Pet Bucket List - ride in police cruiser
Photo: Animal Welfare League of Arlington

Chewy EditorialPet Lovers / Pet Parenting

How to Create a Pet Bucket List

Before Daisy crossed the Rainbow Bridge in October, she spent her last 45 days experiencing things some dogs can only dream of doing. She met Oklahoma City Mayor David Holt, ate breakfast in bed, visited The Home Depot, enjoyed a steak dinner, and chowed down on a Starbucks Puppuccino—and that’s just the beginning. Her parents, Caitlin and Alex Moore, had even more packed onto her pet bucket list.

Daisy, a 14-year-old Chihuahua-Corgi mix, had dementia, and in early September the Moores made the decision to schedule Daisy’s euthanasia. It was a sad moment, but they used it as an opportunity to create a dog bucket list for Daisy to make sure she and they could enjoy her final days.

 

pet bucket list
pet bucket list
pet bucket list

Caitlin Moore

What Is a Pet Bucket List?

You’ve probably heard of the term “bucket list,” which gets its name for being a list of activities and experiences a person wants to do before they “kick the bucket.” The idea was popularized by the 2007 movie “The Bucket List,” starring Morgan Freeman and Jack Nicholson.

Similar to a bucket list for humans, a pet bucket list is a list of experiences that a pet will enjoy having during their lifetime. More and more pet parents are planning exciting adventures to make the most of their time together with their furry friends, especially when that time is limited by age or illness.

Why Make a Pet Bucket List?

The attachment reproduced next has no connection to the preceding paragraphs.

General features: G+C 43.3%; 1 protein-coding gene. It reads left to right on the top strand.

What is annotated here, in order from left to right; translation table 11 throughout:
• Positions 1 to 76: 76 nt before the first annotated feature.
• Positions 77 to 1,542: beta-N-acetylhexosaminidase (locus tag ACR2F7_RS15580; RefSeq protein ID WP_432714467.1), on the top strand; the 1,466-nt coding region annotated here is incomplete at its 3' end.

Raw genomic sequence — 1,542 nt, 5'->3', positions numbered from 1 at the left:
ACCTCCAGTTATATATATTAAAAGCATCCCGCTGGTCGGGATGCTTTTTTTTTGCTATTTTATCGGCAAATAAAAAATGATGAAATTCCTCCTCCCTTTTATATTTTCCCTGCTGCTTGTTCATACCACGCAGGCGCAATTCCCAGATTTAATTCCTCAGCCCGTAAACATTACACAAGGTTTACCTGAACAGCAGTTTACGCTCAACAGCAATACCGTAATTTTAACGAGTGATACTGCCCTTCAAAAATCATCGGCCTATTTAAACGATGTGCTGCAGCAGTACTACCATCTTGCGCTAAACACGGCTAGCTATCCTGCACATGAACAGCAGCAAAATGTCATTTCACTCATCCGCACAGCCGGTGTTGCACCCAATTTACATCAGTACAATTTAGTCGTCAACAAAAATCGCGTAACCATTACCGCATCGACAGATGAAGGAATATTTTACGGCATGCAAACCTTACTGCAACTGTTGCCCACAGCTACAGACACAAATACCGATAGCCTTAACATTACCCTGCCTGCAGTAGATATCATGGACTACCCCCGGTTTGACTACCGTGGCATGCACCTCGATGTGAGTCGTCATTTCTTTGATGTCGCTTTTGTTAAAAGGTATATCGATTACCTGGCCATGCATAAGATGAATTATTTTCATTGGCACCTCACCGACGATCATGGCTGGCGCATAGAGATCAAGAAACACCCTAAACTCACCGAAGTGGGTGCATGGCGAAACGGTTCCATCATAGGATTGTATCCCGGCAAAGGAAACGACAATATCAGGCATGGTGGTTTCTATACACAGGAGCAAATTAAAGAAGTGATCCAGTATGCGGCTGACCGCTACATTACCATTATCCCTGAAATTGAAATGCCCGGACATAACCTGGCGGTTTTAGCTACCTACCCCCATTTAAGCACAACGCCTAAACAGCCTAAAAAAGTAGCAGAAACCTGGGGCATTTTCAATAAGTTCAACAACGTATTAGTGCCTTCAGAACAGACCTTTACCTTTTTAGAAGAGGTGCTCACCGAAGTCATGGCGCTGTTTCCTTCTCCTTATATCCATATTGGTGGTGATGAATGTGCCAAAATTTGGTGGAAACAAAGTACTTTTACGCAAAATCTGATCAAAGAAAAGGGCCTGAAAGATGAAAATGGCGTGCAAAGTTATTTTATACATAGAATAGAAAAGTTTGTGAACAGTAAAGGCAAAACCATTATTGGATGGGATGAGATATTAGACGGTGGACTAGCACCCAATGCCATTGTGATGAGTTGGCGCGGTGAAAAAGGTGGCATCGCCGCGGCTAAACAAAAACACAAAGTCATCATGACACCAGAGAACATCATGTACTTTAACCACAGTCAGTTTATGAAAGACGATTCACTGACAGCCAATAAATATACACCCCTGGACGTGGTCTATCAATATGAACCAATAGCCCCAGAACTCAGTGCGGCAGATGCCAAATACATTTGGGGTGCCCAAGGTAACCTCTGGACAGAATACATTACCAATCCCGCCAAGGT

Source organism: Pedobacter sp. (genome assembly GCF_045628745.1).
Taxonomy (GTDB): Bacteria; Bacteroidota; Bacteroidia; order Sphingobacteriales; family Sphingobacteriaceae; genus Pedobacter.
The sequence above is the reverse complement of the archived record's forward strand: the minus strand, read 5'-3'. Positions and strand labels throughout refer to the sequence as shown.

Oftentimes pet parents create a bucket list near the end of their pet’s life so their final days together can be filled with happy, positive memories.

“Bucket lists help the owners feel like they have fulfilled every wish for their pet during the last few days of their lives,” says Erin Machek, DVM, at Southport Animal Hospital in Ft. Lauderdale, Florida. “I think it helps the pet parents begin the grieving process and start the healing phase. They help the pet bond further with an owner that they already have a special bond with.”

How to Choose Your Own Adventure

The great thing about pet bucket lists is that the options are nearly endless. Here’s how to create a personalized adventure for you and your pet.

Step 1: Brainstorm

Start by writing down all of your pet’s favorite things to do: eating ice cream, swimming, sunbathing, riding in the car, etc. Then, get creative! Think about all the things your pet has never done, but might have a blast doing—and that you’ll enjoy doing with them.

“Think about what makes you both happy,” says Chris Bowles, who took his food-loving dog, Emma, on a “farewell food tour” in Chicago where they lived. Emma got to visit several dog-friendly patios around the city, and Bowles enjoyed their dinner dates together.